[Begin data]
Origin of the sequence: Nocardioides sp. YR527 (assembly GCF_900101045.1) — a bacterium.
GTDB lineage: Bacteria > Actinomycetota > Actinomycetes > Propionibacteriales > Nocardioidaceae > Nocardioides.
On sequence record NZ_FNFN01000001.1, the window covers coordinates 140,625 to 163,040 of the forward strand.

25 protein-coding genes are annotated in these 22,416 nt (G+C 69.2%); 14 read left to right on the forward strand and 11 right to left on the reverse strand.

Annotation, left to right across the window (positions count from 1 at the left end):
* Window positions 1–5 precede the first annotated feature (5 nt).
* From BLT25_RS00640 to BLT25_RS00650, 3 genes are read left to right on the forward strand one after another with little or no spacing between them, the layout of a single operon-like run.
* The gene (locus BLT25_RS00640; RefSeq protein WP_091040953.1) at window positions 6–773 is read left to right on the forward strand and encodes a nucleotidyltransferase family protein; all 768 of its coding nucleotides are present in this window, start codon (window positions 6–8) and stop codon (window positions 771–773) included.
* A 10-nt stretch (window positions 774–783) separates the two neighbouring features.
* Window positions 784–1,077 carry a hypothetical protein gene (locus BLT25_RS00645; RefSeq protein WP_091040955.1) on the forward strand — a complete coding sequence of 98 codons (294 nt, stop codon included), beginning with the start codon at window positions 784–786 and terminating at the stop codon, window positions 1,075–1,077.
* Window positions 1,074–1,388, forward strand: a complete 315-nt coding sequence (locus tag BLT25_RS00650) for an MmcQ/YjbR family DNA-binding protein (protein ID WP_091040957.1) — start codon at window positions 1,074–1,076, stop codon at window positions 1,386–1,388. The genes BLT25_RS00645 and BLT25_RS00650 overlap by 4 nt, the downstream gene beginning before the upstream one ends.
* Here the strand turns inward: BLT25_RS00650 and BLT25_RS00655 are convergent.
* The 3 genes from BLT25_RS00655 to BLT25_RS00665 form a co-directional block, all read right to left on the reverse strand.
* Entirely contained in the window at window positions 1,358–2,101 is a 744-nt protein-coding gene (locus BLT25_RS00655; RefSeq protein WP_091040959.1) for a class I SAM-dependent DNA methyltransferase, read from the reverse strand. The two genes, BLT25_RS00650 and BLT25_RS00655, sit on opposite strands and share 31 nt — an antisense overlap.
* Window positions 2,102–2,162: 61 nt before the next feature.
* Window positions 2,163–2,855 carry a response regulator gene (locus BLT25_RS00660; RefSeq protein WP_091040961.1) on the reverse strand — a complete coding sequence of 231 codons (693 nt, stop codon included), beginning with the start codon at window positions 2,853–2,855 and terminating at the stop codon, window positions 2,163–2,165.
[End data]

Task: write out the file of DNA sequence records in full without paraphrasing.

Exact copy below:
Origin of the sequence: Nocardioides sp. YR527 (assembly GCF_900101045.1) — a bacterium.
GTDB lineage: Bacteria > Actinomycetota > Actinomycetes > Propionibacteriales > Nocardioidaceae > Nocardioides.
On sequence record NZ_FNFN01000001.1, the window covers coordinates 140,625 to 163,040 of the forward strand.

25 protein-coding genes are annotated in these 22,416 nt (G+C 69.2%); 14 read left to right on the forward strand and 11 right to left on the reverse strand.

Annotation, left to right across the window (positions count from 1 at the left end):
* Window positions 1–5 precede the first annotated feature (5 nt).
* From BLT25_RS00640 to BLT25_RS00650, 3 genes are read left to right on the forward strand one after another with little or no spacing between them, the layout of a single operon-like run.
* The gene (locus BLT25_RS00640; RefSeq protein WP_091040953.1) at window positions 6–773 is read left to right on the forward strand and encodes a nucleotidyltransferase family protein; all 768 of its coding nucleotides are present in this window, start codon (window positions 6–8) and stop codon (window positions 771–773) included.
* A 10-nt stretch (window positions 774–783) separates the two neighbouring features.
* Window positions 784–1,077 carry a hypothetical protein gene (locus BLT25_RS00645; RefSeq protein WP_091040955.1) on the forward strand — a complete coding sequence of 98 codons (294 nt, stop codon included), beginning with the start codon at window positions 784–786 and terminating at the stop codon, window positions 1,075–1,077.
* Window positions 1,074–1,388, forward strand: a complete 315-nt coding sequence (locus tag BLT25_RS00650) for an MmcQ/YjbR family DNA-binding protein (protein ID WP_091040957.1) — start codon at window positions 1,074–1,076, stop codon at window positions 1,386–1,388. The genes BLT25_RS00645 and BLT25_RS00650 overlap by 4 nt, the downstream gene beginning before the upstream one ends.
* Here the strand turns inward: BLT25_RS00650 and BLT25_RS00655 are convergent.
* The 3 genes from BLT25_RS00655 to BLT25_RS00665 form a co-directional block, all read right to left on the reverse strand.
* Entirely contained in the window at window positions 1,358–2,101 is a 744-nt protein-coding gene (locus BLT25_RS00655; RefSeq protein WP_091040959.1) for a class I SAM-dependent DNA methyltransferase, read from the reverse strand. The two genes, BLT25_RS00650 and BLT25_RS00655, sit on opposite strands and share 31 nt — an antisense overlap.
* Window positions 2,102–2,162: 61 nt before the next feature.
* Window positions 2,163–2,855 carry a response regulator gene (locus BLT25_RS00660; RefSeq protein WP_091040961.1) on the reverse strand — a complete coding sequence of 231 codons (693 nt, stop codon included), beginning with the start codon at window positions 2,853–2,855 and terminating at the stop codon, window positions 2,163–2,165.